American Childhood Cancer Organization

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American Childhood Cancer Organization
Formation1970
HeadquartersBethesda, Maryland
Key people
Ruth Hoffman, Executive Director
Meg Lawless, Co-President
Janine Lynne, Co-President
Kenneth Phillips, Treasurer
Jacob Adams, M.D., Secretary
Websitewww.acco.org

The American Childhood Cancer Organization (ACCO), previously named Candlelighters Childhood Cancer Foundation, is a 501(c)(3) non-profit charitable organization dedicated to childhood cancer.

Today their membership of over 50,000 members of the national office and more than 100,000 members across the country, including ACCO affiliate groups, includes:

  • Parents of children who are being treated or have been treated for cancer
  • Children with cancer
  • Survivors of childhood cancer
  • Immediate or extended family members
  • Bereaved families
  • Health care professionals
  • Educators

History[edit]

The organization was founded in Washington, D.C. in 1970 by parents of children and adolescents with childhood cancer to advocate for their needs, and to support research so every child survives and leads a long and healthy life. The Candlelighters name is derived from an old Chinese proverb "It is better to light a candle than to curse the darkness." Two other Candlelighters organizations formed simultaneously in 1970, one in Florida, the other in California. The initial focus of the Washington D.C. group was legislative; to achieve congressional and administrative support for increased funding for childhood cancer research during the Nixon Administration and the writing of the National Cancer Act.

Parent to parent contact had such a profound impact on the parents and families of children with cancer in the initial three groups that they decided to form a national organization. It was mutually agreed upon that the metropolitan Washington area group would assume the role of National Office of Candlelighters Childhood Cancer Foundation. From this initiative, local community organizations were established throughout the country. In 1976, the Candlelighters Foundation was incorporated as the communication link for groups and contacts throughout the country. In 1985, the name was officially changed to Candlelighters Childhood Cancer Foundation. In 1997, the National Office assisted one of the local Candlelighters organizations with the development and promotion of the gold ribbon symbol as the universal awareness symbol of childhood cancer. In 2001, the National Office released a new logo, one that embraced both symbols - the candle and the gold ribbon. In 2002 Candlelighters formed legal agreements with local organizations across the nation in a binding Affiliation Agreement regarding the use of the trademark name/logo and mission statement. In 2006, the national Candlelighters board voted to expand its mission and support innovative research initiatives.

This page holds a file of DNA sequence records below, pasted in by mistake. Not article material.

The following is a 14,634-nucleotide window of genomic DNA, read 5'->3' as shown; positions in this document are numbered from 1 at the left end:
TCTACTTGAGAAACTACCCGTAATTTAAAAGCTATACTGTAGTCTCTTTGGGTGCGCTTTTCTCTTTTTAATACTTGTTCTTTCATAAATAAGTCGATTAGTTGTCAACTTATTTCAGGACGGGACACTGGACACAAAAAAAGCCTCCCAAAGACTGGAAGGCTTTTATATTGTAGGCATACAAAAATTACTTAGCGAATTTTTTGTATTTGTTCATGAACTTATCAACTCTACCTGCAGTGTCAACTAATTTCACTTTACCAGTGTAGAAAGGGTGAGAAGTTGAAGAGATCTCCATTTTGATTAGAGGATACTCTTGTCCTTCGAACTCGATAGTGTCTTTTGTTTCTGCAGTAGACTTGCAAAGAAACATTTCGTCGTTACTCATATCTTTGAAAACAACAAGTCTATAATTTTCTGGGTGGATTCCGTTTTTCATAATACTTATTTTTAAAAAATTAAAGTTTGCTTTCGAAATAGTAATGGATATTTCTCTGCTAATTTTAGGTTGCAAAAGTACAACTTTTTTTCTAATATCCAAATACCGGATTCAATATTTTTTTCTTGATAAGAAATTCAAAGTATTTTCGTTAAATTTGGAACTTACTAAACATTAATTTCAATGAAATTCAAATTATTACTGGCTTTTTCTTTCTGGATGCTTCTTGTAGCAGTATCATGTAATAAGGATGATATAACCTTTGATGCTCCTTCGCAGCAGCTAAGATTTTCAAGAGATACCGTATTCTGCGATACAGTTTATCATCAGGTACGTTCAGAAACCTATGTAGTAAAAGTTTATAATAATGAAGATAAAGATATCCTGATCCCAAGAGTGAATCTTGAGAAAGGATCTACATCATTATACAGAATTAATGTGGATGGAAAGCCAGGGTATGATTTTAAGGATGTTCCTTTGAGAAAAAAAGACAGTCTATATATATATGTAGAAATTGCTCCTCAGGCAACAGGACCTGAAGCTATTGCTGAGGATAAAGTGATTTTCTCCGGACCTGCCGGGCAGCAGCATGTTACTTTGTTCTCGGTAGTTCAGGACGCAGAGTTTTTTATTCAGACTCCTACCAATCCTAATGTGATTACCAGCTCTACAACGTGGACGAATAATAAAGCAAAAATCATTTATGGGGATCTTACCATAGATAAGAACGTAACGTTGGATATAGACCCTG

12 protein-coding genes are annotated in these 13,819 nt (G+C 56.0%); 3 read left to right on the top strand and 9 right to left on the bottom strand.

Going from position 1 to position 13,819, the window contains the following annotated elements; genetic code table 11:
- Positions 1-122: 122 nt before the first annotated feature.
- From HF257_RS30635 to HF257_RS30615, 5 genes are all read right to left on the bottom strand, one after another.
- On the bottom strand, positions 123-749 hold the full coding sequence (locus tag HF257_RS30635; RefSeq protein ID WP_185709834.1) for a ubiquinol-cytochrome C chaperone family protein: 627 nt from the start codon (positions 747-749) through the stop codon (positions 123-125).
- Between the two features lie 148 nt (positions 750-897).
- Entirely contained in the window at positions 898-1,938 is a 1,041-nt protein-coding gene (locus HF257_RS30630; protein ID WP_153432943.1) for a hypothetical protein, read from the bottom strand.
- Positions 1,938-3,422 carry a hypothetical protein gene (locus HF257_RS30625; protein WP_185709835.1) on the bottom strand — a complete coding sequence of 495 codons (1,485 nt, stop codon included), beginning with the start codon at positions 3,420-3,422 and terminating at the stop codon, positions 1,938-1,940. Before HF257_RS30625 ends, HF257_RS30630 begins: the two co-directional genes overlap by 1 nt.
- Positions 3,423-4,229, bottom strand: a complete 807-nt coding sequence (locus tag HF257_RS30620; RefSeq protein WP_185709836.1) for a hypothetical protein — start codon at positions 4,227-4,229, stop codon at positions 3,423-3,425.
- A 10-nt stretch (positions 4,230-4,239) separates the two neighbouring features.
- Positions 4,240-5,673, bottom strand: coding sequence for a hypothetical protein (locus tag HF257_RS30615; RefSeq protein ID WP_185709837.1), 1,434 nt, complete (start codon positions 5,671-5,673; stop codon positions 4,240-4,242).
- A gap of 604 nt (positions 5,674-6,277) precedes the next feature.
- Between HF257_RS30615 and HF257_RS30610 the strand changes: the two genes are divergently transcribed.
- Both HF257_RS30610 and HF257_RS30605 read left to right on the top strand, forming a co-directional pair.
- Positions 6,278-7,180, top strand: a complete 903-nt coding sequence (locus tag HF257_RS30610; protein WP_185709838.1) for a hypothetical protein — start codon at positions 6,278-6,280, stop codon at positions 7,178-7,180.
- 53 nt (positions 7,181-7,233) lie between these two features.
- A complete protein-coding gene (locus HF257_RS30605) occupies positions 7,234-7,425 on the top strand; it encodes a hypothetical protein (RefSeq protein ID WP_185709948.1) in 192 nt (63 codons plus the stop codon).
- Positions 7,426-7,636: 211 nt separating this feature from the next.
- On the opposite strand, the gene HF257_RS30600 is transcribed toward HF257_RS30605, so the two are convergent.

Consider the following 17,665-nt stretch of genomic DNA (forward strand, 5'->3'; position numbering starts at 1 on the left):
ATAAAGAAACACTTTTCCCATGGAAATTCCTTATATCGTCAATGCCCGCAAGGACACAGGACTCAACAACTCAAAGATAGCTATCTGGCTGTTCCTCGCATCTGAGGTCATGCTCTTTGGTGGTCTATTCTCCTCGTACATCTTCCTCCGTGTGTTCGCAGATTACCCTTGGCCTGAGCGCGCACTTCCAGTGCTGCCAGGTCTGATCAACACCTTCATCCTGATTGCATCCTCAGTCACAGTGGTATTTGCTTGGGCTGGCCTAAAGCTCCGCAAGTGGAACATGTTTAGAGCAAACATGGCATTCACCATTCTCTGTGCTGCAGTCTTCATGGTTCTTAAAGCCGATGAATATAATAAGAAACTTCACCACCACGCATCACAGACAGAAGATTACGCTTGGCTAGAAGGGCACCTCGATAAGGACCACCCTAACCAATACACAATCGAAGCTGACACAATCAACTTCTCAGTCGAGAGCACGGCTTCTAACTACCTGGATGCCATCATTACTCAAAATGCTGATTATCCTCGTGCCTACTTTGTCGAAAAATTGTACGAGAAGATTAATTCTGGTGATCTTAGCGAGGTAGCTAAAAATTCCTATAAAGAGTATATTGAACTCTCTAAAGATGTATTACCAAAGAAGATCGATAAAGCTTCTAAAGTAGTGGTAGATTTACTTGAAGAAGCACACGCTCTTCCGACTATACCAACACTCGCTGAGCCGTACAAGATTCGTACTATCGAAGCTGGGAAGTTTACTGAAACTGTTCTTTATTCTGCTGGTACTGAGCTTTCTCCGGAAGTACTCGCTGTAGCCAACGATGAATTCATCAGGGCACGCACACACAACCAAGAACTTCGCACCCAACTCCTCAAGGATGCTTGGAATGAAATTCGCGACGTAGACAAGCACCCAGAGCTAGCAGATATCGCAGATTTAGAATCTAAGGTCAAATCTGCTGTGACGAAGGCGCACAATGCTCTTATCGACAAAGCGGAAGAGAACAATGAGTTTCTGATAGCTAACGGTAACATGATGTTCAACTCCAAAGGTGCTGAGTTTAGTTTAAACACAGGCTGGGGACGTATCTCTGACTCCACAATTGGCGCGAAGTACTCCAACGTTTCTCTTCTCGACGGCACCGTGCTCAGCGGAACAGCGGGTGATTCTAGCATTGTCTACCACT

Programs and Services[edit]

  • Distribute books free to families within the U.S. on the treatment and late effects of childhood cancer.
  • 1-800 phone line for patient navigation services, for referrals to local Candlelighters organizations and for treatment/referral information.
  • On-line/email patient navigation information and referral services.
  • Comprehensive childhood cancer website, providing information on childhood cancer treatment and services.
  • Referral to Candlelighters Affiliates which (usually) provide peer support groups, in-hospital visits, and assistance programs for families of children with cancer.
  • Long term survivor information on the late effects of childhood cancer treatment.
  • Referral to Childhood Cancer Ombudsman Program for discrimination and health insurance problems (no website available).
  • Maintenance of an up-to-date list of oncology treatment centers and comprehensive late effects clinics and associated referrals.
  • Largest national childhood cancer awareness event, Light Up the Holidays with Hope, the National Childhood Cancer Awareness Tree held in Washington D.C. every December.
  • Referrals to wish foundations, oncology camps, and financial aid organizations.
  • Advocacy for childhood cancer patients, survivors and families within national and governmental committees including: C-Change [1]; FDA's Patient Consultant for Oncology Drug Development; FDA's Pediatric Subcommittee of ODAC; National Coalition for Cancer Research [2]; International Confederation of Childhood Cancer Parent Organizations [3]; American Cancer Society (Children and Cancer Advisory Group); Alliance for Childhood Cancer [4]; International Union Against Cancer [5].

External links[edit]